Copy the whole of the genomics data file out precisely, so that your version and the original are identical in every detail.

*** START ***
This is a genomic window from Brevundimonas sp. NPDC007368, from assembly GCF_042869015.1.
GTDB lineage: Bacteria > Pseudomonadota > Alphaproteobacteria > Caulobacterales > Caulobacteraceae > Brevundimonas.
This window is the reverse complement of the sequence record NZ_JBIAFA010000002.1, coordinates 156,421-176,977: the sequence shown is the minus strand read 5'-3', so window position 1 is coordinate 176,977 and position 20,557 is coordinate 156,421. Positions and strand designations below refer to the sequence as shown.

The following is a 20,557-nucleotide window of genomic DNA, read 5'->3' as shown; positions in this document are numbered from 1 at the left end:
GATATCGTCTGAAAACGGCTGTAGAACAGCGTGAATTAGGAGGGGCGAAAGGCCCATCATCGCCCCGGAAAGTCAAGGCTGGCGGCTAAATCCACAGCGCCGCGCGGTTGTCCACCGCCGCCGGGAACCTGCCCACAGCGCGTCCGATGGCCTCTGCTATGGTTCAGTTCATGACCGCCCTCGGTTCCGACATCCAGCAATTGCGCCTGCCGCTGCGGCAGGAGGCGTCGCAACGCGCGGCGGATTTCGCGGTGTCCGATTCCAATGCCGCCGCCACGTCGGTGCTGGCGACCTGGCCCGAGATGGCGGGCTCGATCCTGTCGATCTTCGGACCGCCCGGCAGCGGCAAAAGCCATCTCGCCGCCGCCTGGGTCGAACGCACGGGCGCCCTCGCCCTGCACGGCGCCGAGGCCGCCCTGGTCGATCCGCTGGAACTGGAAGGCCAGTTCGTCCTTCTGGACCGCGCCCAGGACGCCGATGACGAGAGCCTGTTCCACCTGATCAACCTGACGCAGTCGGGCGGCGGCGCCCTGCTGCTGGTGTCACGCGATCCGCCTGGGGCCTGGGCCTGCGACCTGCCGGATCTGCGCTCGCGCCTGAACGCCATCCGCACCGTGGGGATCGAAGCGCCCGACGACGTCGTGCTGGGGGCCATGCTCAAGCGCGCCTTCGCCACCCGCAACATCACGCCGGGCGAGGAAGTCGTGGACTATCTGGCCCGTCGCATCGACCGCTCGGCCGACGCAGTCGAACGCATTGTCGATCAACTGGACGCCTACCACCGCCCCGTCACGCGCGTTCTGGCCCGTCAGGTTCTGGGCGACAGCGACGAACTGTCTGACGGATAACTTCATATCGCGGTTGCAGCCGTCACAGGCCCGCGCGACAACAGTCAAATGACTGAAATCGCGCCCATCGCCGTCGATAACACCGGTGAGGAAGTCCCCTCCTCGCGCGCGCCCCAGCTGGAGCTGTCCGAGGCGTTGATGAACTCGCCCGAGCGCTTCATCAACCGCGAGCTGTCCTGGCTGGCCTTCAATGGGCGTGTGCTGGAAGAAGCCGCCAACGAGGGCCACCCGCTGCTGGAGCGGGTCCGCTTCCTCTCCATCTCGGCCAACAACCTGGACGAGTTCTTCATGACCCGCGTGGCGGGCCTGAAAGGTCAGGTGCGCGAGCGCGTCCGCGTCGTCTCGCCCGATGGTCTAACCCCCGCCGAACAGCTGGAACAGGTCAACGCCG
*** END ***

This is a genomic window from Brevundimonas sp. NPDC007368, from assembly GCF_042869015.1.
GTDB lineage: Bacteria > Pseudomonadota > Alphaproteobacteria > Caulobacterales > Caulobacteraceae > Brevundimonas.
This window is the reverse complement of the sequence record NZ_JBIAFA010000002.1, coordinates 156,421-176,977: the sequence shown is the minus strand read 5'-3', so window position 1 is coordinate 176,977 and position 20,557 is coordinate 156,421. Positions and strand designations below refer to the sequence as shown.

The following is a 20,557-nucleotide window of genomic DNA, read 5'->3' as shown; positions in this document are numbered from 1 at the left end:
GATATCGTCTGAAAACGGCTGTAGAACAGCGTGAATTAGGAGGGGCGAAAGGCCCATCATCGCCCCGGAAAGTCAAGGCTGGCGGCTAAATCCACAGCGCCGCGCGGTTGTCCACCGCCGCCGGGAACCTGCCCACAGCGCGTCCGATGGCCTCTGCTATGGTTCAGTTCATGACCGCCCTCGGTTCCGACATCCAGCAATTGCGCCTGCCGCTGCGGCAGGAGGCGTCGCAACGCGCGGCGGATTTCGCGGTGTCCGATTCCAATGCCGCCGCCACGTCGGTGCTGGCGACCTGGCCCGAGATGGCGGGCTCGATCCTGTCGATCTTCGGACCGCCCGGCAGCGGCAAAAGCCATCTCGCCGCCGCCTGGGTCGAACGCACGGGCGCCCTCGCCCTGCACGGCGCCGAGGCCGCCCTGGTCGATCCGCTGGAACTGGAAGGCCAGTTCGTCCTTCTGGACCGCGCCCAGGACGCCGATGACGAGAGCCTGTTCCACCTGATCAACCTGACGCAGTCGGGCGGCGGCGCCCTGCTGCTGGTGTCACGCGATCCGCCTGGGGCCTGGGCCTGCGACCTGCCGGATCTGCGCTCGCGCCTGAACGCCATCCGCACCGTGGGGATCGAAGCGCCCGACGACGTCGTGCTGGGGGCCATGCTCAAGCGCGCCTTCGCCACCCGCAACATCACGCCGGGCGAGGAAGTCGTGGACTATCTGGCCCGTCGCATCGACCGCTCGGCCGACGCAGTCGAACGCATTGTCGATCAACTGGACGCCTACCACCGCCCCGTCACGCGCGTTCTGGCCCGTCAGGTTCTGGGCGACAGCGACGAACTGTCTGACGGATAACTTCATATCGCGGTTGCAGCCGTCACAGGCCCGCGCGACAACAGTCAAATGACTGAAATCGCGCCCATCGCCGTCGATAACACCGGTGAGGAAGTCCCCTCCTCGCGCGCGCCCCAGCTGGAGCTGTCCGAGGCGTTGATGAACTCGCCCGAGCGCTTCATCAACCGCGAGCTGTCCTGGCTGGCCTTCAATGGGCGTGTGCTGGAAGAAGCCGCCAACGAGGGCCACCCGCTGCTGGAGCGGGTCCGCTTCCTCTCCATCTCGGCCAACAACCTGGACGAGTTCTTCATGACCCGCGTGGCGGGCCTGAAAGGTCAGGTGCGCGAGCGCGTCCGCGTCGTCTCGCCCGATGGTCTAACCCCCGCCGAACAGCTGGAACAGGTCAACGCCG